Patrizia Faustini; Dorothea Kleine; Sammia Poveda; David Hollow

Published: 2014 Innocenti Insights
ICTs are not a technical sphere detached from the complex realities of children’s lives. They are increasingly woven into the very fabric of life, in income-rich and increasingly in income-poor countries. It is clear that if there is no targeted engagement with these socio-technical innovations, they are likely to reinforce existing inequalities. It follows that a focus on children and on greater equity leads to an active and reflective engagement with the potential and challenges of ICT for development, targeting in particular marginalized children. This report serves as a key contribution on which to build informed dialogue and decision making, developed jointly between research, policy and practice.
After the Fall: The human impact of ten years of transition
After the Fall: The human impact of ten years of transition
Published: 1999 Innocenti Publications
Following the fall of the Berlin wall, every former Soviet country experienced an economic crisis of some dimension. In many countries, the end of communism also blew the lid off tensions that had been simmering for decades, if not centuries. Since the late 1980s, armed conflict has broken out in around one third of the countries in the region. The human impact of such changes has been immense. Those born into authoritarian regimes now have the freedom to elect their representatives, to voice their opinions, to chart the course for their own lives. But they find that they must compete for their slice of the pie in the new economic climate. Others have lost their homes, schools, communities and countries as a result of armed conflict. This publication, created to mark the tenth anniversary of the fall of the Berlin wall, looks back at the impact of ten years of transition. It argues for a new focus on the human aspect of transition, and a rededication to its original goals - a better quality of life for every citizen in a humane and democratic society.
Cite this publication | No. of pages: 34 | Tags: economic development, economic transition, social development | Publisher: UNICEF ICDC, Florence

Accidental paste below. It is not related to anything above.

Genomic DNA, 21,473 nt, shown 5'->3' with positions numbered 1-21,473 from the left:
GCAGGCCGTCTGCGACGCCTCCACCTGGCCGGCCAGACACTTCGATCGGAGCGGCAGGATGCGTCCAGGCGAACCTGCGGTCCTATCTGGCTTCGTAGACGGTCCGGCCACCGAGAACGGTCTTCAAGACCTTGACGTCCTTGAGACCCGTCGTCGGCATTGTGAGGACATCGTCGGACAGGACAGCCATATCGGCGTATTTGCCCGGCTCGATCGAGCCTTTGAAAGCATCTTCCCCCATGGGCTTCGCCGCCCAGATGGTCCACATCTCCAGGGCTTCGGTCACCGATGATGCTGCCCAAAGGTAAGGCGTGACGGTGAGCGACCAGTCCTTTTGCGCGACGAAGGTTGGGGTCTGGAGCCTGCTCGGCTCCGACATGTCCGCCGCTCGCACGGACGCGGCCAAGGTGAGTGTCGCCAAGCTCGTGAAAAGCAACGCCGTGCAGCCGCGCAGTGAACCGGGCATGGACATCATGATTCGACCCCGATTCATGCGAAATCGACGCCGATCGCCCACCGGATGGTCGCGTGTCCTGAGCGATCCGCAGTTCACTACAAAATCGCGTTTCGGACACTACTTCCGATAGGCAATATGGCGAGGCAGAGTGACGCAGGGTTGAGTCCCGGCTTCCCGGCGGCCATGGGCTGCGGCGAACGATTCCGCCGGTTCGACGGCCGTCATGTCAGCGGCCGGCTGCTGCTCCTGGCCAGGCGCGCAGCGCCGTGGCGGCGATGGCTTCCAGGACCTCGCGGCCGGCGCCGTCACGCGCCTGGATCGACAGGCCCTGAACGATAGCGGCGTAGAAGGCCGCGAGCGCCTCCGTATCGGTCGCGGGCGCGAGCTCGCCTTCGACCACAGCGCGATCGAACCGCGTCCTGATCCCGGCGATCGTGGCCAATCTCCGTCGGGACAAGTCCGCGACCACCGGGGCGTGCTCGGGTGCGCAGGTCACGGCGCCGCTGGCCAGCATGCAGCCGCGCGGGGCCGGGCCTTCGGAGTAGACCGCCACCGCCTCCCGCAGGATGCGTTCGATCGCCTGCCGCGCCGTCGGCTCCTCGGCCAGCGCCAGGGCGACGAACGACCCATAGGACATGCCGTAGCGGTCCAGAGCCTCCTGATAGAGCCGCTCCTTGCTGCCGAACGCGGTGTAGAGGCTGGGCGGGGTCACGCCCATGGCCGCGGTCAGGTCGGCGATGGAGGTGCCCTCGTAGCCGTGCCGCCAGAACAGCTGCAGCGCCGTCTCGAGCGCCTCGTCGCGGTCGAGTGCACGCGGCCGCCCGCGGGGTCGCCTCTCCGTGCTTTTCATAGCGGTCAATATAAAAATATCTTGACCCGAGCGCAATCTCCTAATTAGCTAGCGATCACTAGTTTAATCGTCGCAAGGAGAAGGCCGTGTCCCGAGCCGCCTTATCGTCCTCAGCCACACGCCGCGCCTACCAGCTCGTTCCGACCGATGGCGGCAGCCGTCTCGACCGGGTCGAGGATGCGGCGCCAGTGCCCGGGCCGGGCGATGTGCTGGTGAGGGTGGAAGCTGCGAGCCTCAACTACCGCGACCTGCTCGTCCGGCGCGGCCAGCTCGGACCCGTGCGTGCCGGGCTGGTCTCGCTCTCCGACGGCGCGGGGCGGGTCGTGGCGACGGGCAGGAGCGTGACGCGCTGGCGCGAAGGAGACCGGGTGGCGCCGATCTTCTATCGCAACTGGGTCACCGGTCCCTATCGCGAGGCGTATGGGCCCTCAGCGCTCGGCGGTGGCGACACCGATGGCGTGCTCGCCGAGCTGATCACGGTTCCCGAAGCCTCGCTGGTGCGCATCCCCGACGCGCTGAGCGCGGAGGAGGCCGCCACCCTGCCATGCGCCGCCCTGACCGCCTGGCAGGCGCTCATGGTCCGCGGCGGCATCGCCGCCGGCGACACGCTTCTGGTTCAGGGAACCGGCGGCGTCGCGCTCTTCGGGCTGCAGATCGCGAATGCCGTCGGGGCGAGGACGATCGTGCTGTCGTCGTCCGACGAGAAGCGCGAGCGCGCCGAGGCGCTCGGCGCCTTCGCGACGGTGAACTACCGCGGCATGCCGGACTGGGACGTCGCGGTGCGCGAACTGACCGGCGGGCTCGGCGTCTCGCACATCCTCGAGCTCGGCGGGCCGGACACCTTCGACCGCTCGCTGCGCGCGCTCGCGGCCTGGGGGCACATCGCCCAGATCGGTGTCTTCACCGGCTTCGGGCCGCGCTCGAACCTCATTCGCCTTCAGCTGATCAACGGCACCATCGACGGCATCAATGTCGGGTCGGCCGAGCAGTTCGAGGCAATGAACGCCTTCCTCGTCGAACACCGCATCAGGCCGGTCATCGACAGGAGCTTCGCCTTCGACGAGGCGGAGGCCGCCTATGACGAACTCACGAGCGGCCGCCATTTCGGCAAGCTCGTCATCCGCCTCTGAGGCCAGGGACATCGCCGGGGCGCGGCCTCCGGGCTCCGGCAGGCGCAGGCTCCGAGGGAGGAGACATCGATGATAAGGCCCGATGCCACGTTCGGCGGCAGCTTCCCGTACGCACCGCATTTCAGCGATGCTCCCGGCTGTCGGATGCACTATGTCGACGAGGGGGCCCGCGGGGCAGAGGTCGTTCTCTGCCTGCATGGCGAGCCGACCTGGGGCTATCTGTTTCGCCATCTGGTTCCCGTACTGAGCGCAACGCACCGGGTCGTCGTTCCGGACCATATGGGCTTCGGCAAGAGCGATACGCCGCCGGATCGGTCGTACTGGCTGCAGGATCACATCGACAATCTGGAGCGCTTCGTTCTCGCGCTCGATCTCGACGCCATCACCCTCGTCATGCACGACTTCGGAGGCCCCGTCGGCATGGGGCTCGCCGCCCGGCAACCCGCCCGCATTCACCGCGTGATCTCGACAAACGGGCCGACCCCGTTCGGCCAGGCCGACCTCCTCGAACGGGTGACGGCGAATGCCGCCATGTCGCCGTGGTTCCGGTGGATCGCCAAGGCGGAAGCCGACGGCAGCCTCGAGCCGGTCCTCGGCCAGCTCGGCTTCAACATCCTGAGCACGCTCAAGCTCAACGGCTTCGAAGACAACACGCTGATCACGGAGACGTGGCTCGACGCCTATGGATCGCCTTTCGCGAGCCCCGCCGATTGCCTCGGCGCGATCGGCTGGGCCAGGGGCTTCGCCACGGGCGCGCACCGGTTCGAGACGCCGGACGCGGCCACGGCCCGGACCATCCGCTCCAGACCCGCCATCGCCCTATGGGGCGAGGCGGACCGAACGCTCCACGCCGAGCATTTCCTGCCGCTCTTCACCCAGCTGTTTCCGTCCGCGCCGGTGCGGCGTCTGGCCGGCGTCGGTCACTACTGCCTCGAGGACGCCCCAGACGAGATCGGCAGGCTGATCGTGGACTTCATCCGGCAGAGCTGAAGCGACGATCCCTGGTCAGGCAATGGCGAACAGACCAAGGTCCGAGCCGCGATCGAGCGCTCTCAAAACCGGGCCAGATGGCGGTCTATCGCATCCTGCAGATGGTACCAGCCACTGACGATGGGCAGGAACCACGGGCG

The Transition in Georgia:  From collapse to optimism
The Transition in Georgia: From collapse to optimism

AUTHOR(S)
Teimuraz Gogishvili; Joseph Gogodze; Amiran Tsakadze

This working paper documents the economic and social crises in Georgia during the 1990s, their structural causes and the survival strategies adopted by the Georgian population, the vast majority of whom became impoverished, with large families particularly vulnerable. It also examines the hopes for improvement that began to appear in 1995 with the stabilization of the political and criminal situation, the adoption of a new currency and constitution, and real rises in GDP, production and the value of wages across the economy.
Cite this publication | No. of pages: 54 | Thematic area: Countries in Transition | Tags: economic transition, poverty, social development | Publisher: UNICEF ICDC, Florence
Public Policy and Social Conditions
Public Policy and Social Conditions
Published: 1993 Regional Monitoring Report
In the early 1990s considerable attention was given to the issues of stabilization, privatization, taxation and labour market adjustment in the Eastern Europe transition, but demographic and welfare issues received less attention. While the economic and social reforms undertaken were desirable they faced severe problems of implementation and involved economic, social and political costs far greater than anticipated. This first Report highlights the fact that initial hopes for rapid transformation and economic prosperity were quickly tempered by a considerable decline in output, employment and incomes, a worsening of some social indicators, and the appearance of new welfare problems. The Report warns against neglecting the social costs of transition which affect children and adults, but also threaten the entire reform process.
Public Policy and Social Conditions (Russian version)
Public Policy and Social Conditions (Russian version)
Published: 1993 Regional Monitoring Report
In the early 1990s considerable attention was given to the issues of stabilization, privatization, taxation and labour market adjustment in the Eastern Europe transition, but demographic and welfare issues received less attention. While the economic and social reforms undertaken were desirable they faced severe problems of implementation and involved economic, social and political costs far greater than anticipated. This first Report highlights the fact that initial hopes for rapid transformation and economic prosperity were quickly tempered by a considerable decline in output, employment and incomes, a worsening of some social indicators, and the appearance of new welfare problems. The Report warns against neglecting the social costs of transition which affect children and adults, but also threaten the entire reform process.
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Responsible Innovation in Technology for Children: Digital technology, play and child well-being
Publication